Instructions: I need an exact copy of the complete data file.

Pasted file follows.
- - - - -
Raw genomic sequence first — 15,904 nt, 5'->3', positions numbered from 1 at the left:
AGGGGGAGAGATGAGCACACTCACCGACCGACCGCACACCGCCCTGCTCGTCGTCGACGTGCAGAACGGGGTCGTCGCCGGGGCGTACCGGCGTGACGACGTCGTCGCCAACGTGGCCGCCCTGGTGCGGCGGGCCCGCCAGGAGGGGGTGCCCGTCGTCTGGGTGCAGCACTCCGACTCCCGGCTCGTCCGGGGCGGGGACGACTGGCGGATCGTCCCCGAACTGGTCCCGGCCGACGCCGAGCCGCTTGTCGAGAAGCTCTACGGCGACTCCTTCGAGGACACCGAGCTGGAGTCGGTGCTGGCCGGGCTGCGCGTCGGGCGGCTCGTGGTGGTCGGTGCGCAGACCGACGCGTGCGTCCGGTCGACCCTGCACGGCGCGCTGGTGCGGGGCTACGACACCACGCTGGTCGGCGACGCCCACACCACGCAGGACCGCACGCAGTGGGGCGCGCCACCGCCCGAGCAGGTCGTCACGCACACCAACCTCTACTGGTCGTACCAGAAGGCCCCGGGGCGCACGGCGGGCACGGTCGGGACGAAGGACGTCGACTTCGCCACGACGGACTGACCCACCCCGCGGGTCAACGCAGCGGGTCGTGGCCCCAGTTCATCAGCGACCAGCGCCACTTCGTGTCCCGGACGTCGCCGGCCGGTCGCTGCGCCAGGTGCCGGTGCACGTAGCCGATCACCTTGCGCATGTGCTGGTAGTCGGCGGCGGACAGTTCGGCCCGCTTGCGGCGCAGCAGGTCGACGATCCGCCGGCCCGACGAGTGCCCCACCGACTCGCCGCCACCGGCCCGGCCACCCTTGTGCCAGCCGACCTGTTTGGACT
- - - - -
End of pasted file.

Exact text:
Raw genomic sequence first — 15,904 nt, 5'->3', positions numbered from 1 at the left:
AGGGGGAGAGATGAGCACACTCACCGACCGACCGCACACCGCCCTGCTCGTCGTCGACGTGCAGAACGGGGTCGTCGCCGGGGCGTACCGGCGTGACGACGTCGTCGCCAACGTGGCCGCCCTGGTGCGGCGGGCCCGCCAGGAGGGGGTGCCCGTCGTCTGGGTGCAGCACTCCGACTCCCGGCTCGTCCGGGGCGGGGACGACTGGCGGATCGTCCCCGAACTGGTCCCGGCCGACGCCGAGCCGCTTGTCGAGAAGCTCTACGGCGACTCCTTCGAGGACACCGAGCTGGAGTCGGTGCTGGCCGGGCTGCGCGTCGGGCGGCTCGTGGTGGTCGGTGCGCAGACCGACGCGTGCGTCCGGTCGACCCTGCACGGCGCGCTGGTGCGGGGCTACGACACCACGCTGGTCGGCGACGCCCACACCACGCAGGACCGCACGCAGTGGGGCGCGCCACCGCCCGAGCAGGTCGTCACGCACACCAACCTCTACTGGTCGTACCAGAAGGCCCCGGGGCGCACGGCGGGCACGGTCGGGACGAAGGACGTCGACTTCGCCACGACGGACTGACCCACCCCGCGGGTCAACGCAGCGGGTCGTGGCCCCAGTTCATCAGCGACCAGCGCCACTTCGTGTCCCGGACGTCGCCGGCCGGTCGCTGCGCCAGGTGCCGGTGCACGTAGCCGATCACCTTGCGCATGTGCTGGTAGTCGGCGGCGGACAGTTCGGCCCGCTTGCGGCGCAGCAGGTCGACGATCCGCCGGCCCGACGAGTGCCCCACCGACTCGCCGCCACCGGCCCGGCCACCCTTGTGCCAGCCGACCTGTTTGGACT